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5@5: Sweetgreen helps transform L.A. corner store | Tech startup targets food stamp users5@5: Sweetgreen helps transform L.A. corner store | Tech startup targets food stamp users

Each day at 5 p.m. we collect the five top food and supplement headlines of the day, making it easy for you to catch up on today's most important natural products industry news.

April 28, 2018

2 Min Read
5@5: Sweetgreen helps transform L.A. corner store | Tech startup targets food stamp users

How Sweetgreen helped this corner store with a healthy transformation

Now this is collaboration. It’s the story of a 20-year-old family liquor store situated in Los Angeles’s Hyde Park neighborhood, where the nearest grocery store is a mile away and fresh, healthy food isn’t readily available. That is, until the store's second-generation store owner saw an opportunity to re-make it into a place where community members could buy healthy groceries. She worked with a local nonprofit called Los Angeles Food Policy Council that helps small retailers make healthy shifts. Fast-casual salad chain Sweetgreen also helped in a big way—it lent its expertise in branding, supply chain operations, merchandising, retail logistics and waste tracking to help transform the store, which reopened as Hank’s Mini Market in April. All parties involved hope this can be an example of how big businesses like Sweetgreen can, instead of taking mom-and-pop stores out of business, collaborate with them. Read more at Fast Company…


This startup says it wants to fight poverty. A food stamp giant is blocking it.

About 1 million food stamp recipients are using a smartphone app called FreshEBT to manage the balance of their accounts, plan their grocery tips, find coupons and even apply for jobs. The app is a product of Brooklyn-based Propel, a tech company with major backers like Silicon Valley firm Andreessen Horowitz and The Durant Company, an investment company started by NBA player Kevin Durant. But lately, the app has been unavailable in many states because of challenges working with Conduent, a government contractor that handles the food stamp networks in 25 states. Conduent maintains the database that the app connects to and says its networks have been overloaded with data requests from the app. It’s also started competing with an app of its own. But, “Propel’s early success suggests there is opportunity for innovation in the low-income market,” The New York Times writer Steve Lohr writes. Read more at myAJC…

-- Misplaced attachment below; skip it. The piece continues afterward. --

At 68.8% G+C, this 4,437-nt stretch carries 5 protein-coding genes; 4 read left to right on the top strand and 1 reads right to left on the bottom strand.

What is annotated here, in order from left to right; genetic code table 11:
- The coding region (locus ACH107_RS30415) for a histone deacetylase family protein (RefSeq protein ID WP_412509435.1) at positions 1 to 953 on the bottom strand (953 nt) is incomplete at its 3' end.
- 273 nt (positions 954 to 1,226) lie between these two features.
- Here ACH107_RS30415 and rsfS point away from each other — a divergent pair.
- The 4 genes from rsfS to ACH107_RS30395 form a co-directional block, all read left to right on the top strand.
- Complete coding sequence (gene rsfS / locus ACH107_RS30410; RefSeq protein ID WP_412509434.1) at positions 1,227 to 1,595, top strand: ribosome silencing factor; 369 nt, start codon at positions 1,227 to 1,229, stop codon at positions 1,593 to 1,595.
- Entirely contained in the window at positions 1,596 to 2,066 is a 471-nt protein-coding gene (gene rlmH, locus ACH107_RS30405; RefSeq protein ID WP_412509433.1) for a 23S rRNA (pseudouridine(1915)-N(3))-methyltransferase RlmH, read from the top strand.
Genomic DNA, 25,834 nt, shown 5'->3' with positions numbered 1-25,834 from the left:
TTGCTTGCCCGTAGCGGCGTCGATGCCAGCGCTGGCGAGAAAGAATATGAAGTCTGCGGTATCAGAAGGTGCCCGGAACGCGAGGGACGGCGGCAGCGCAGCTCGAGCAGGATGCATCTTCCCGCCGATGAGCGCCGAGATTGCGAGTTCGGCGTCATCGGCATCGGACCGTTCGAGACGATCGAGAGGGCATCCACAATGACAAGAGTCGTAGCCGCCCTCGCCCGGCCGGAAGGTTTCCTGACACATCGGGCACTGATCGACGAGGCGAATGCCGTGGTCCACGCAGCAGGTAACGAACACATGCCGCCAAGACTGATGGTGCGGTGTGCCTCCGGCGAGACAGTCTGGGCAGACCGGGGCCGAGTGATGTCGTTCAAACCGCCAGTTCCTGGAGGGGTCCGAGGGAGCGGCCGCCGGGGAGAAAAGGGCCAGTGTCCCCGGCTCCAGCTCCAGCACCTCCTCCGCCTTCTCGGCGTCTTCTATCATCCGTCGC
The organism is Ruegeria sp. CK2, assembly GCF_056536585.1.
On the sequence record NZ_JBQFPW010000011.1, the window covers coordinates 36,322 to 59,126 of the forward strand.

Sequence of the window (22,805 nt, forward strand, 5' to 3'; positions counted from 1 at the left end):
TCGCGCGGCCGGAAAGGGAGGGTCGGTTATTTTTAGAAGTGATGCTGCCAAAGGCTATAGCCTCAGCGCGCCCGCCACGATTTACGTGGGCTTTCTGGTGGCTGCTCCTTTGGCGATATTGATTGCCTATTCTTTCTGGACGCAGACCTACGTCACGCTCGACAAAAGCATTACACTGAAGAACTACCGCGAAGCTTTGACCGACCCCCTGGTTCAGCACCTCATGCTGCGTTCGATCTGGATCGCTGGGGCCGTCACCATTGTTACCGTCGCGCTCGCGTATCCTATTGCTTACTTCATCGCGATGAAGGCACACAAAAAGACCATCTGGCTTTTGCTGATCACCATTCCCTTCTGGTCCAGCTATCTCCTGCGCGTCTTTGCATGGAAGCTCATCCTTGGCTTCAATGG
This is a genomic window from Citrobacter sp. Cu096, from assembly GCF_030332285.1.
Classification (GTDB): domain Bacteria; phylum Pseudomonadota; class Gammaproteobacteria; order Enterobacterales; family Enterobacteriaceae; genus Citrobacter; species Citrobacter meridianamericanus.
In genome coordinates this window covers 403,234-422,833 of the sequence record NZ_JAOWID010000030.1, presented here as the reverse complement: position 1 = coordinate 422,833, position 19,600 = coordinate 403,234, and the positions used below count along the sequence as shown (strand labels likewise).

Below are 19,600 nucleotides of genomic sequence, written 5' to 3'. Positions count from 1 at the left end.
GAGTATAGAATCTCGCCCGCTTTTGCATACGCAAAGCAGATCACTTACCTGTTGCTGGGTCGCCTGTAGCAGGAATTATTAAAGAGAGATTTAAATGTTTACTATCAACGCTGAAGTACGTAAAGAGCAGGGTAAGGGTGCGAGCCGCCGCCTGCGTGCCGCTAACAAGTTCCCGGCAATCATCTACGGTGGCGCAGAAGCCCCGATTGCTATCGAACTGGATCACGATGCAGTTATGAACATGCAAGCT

Herbalife Ltd announces name change to Herbalife Nutrition Ltd

According to the MLM nutrition company, its name change better reflects its leadership as a global nutrition company. Read more at Reuters…


Buying the farm: Investors may save beloved Slope health-food store, owners say

Brooklyn’s beloved Back to the Land Natural Foods is in jeopardy as it struggles with sales and foot traffic, but owner David Basham says more than one angel investor has expressed interest in saving it. The store has been open since 1971. Read more at Brooklyn Paper…


Genetic sleuthing bolsters food poisoning searches

Food safety scientists are using genetic analysis to detect pathogens in food linked to the food poisoning outbreaks—like recent ones caused by contaminated romaine lettuce. The new approach has the potential to stop foodborne illness before it spreads, and to connect the dots between outbreaks. Read more at ABC News…


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